Spain Guide

 

Mojácar Spain

Mojácar is located in the Spanish region of Almeria on the Costa de Almería, close to Costa Calida. This beautiful Moorish town looks from a distance as if it might have been created from a snowfall of sugar lumps. It has a distinctly fairytale quality with its clusters of ancient whitewashed buildings clinging to the sides of the hilltop. Sandwiched between the mountains of the Sierra Cabrera and the crystal clear waters of the Mediterranean, Mojacar is the largest and most popular tourist centre of this south eastern corner of Spain.

The present day town has developed from one of the most ancient communities in the whole of Spain with a history which stretches back more than 4,000 years. The area has been dominated in turn by the Phoenicians, Carthaginians, Romans and Moors. The Moorish sultans were ousted 500 years ago but theirs has been the strongest influence of all to this day the old town of Mojacar resembles a Moroccan village more than an international tourist resort.

The Arabs named this place "Munsaqar" and defended it against the Christian armies for hundreds of years until King Ferdinand and Queen Isabella reclaimed it in the late 15th century. But the legacy of the Arab invaders remains in the old Moorish fortress and the Mudejar architecture which makes the foreign visitor feel he's arrived on the African continent. Under a law passed in 1987, the Arab architecture here will be preserved for posterity (and the delight of international visitors).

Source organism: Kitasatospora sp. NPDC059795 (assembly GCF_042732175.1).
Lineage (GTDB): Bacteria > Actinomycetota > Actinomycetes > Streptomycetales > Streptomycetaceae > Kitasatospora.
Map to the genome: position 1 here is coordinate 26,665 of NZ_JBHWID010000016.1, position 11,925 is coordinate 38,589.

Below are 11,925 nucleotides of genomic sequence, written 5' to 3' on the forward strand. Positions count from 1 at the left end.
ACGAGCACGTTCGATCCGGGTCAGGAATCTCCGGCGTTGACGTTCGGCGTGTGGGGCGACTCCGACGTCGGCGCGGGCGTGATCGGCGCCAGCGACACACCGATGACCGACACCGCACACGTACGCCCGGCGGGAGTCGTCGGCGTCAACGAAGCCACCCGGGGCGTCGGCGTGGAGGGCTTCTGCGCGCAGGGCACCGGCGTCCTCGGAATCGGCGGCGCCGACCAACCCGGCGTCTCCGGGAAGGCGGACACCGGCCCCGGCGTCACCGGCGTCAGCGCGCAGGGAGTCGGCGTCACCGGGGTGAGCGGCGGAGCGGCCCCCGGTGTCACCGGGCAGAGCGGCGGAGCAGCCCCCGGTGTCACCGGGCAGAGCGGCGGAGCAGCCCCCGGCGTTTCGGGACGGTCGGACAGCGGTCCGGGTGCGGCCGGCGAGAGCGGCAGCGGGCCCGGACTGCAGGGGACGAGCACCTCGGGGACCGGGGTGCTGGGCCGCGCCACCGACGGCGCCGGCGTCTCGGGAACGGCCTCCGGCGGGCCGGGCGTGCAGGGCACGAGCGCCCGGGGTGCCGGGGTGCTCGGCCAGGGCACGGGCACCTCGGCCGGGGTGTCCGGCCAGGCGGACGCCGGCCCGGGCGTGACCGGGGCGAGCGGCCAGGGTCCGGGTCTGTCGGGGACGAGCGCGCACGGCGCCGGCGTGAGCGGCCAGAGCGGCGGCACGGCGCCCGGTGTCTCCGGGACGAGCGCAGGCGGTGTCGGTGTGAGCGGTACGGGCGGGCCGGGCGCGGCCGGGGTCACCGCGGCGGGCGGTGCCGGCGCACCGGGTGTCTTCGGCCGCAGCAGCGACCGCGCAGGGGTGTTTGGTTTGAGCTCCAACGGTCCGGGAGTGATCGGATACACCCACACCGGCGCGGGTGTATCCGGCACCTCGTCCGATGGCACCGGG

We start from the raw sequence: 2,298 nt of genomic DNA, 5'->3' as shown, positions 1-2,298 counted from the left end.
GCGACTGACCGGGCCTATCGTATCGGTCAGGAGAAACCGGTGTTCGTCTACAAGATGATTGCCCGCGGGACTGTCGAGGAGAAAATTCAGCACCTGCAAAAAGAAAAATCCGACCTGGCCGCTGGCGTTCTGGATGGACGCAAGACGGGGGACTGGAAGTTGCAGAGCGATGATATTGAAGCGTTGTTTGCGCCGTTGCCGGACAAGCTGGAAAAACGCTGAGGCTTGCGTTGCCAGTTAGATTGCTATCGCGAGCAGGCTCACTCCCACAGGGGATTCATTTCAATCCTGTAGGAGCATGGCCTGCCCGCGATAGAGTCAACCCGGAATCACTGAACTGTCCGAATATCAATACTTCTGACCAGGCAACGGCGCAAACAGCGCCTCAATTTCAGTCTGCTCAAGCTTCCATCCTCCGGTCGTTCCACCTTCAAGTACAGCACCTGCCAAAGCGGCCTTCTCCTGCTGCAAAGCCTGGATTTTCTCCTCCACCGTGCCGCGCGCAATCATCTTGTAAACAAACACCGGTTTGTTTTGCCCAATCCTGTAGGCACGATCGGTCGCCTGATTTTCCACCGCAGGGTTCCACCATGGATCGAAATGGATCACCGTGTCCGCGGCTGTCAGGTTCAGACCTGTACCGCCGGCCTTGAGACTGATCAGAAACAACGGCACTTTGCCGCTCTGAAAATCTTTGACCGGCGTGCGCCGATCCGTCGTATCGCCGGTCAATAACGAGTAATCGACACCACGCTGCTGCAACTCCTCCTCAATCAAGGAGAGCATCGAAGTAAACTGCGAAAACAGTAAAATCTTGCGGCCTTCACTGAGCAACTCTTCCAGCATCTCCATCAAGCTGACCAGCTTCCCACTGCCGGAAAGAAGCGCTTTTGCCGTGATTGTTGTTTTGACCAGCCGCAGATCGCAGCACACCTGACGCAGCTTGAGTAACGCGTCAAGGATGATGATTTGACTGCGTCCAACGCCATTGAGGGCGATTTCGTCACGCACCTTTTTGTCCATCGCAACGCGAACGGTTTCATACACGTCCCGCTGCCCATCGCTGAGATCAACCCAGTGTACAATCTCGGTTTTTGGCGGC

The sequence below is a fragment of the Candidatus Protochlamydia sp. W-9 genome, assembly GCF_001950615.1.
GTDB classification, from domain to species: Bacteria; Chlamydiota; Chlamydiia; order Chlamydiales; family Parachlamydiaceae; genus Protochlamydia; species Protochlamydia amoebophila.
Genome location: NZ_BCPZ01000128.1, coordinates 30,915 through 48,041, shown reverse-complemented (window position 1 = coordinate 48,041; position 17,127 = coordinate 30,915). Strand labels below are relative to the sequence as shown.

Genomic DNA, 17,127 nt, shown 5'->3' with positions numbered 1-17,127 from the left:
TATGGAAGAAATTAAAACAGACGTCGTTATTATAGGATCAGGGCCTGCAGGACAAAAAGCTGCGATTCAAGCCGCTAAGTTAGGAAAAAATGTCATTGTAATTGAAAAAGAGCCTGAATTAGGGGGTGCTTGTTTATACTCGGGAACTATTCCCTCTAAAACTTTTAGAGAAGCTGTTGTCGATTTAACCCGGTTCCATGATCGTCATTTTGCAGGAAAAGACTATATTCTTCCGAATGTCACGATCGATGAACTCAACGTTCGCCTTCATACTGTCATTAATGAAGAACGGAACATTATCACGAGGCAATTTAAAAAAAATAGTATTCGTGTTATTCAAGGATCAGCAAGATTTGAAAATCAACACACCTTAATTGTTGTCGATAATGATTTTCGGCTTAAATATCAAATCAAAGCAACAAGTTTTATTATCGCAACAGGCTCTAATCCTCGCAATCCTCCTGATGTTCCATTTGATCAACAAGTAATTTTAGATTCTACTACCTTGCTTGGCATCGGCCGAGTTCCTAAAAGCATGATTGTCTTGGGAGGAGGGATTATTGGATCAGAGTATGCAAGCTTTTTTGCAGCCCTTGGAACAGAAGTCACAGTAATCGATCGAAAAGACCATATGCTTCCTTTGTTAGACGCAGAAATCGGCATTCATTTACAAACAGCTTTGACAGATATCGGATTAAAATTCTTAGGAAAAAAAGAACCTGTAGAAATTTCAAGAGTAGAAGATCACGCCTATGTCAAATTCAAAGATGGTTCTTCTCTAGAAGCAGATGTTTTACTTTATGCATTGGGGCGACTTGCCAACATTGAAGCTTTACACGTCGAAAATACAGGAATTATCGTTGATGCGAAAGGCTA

Each summer the locals honour their Arab ancestors with a spectacular Moors and Christians fiesta, complete with extravagant costumes, Arab sabres and mock street battles (throughout which the Spanish male protagonists puff somewhat incongruously on huge cigars!)

For visitors, the old town is a delightful labyrinth of winding, cobbled streets with magnificent views to the mountains, sea and desert hinterland.

Just two kilometres away, down at the seafront, you're in another world of modern day tourism with bustling beaches flanked by pizza joints, burger bars and international bars and restaurants.

Hotels line the beachfront but careful controls by the city fathers have prevented the high rise concrete development which now characterises so many of the Spanish Costas.

Residential buildings are restricted to two storeys and hotels can't be built higher than four floors. The result is a lively resort which offers plenty of activities for the foreign holidaymaker whilst retaining its traditional Spanish charm and character.

One of Mojácar's greatest claims to fame is the hotly disputed assertion that Walt Disney was born here. The story goes that he was the illegitimate son of a beautiful local washerwoman who fled to America to escape the disgrace and to seek her fortune. Unable to provide for him, she gave him up for adoption to Flora and Elias Disney of Chicago.

The tale can neither be proved nor disproved as his birth registration record has never been found either in Chicago or in Mojacar (where all records were destroyed during the Spanish Civil War).

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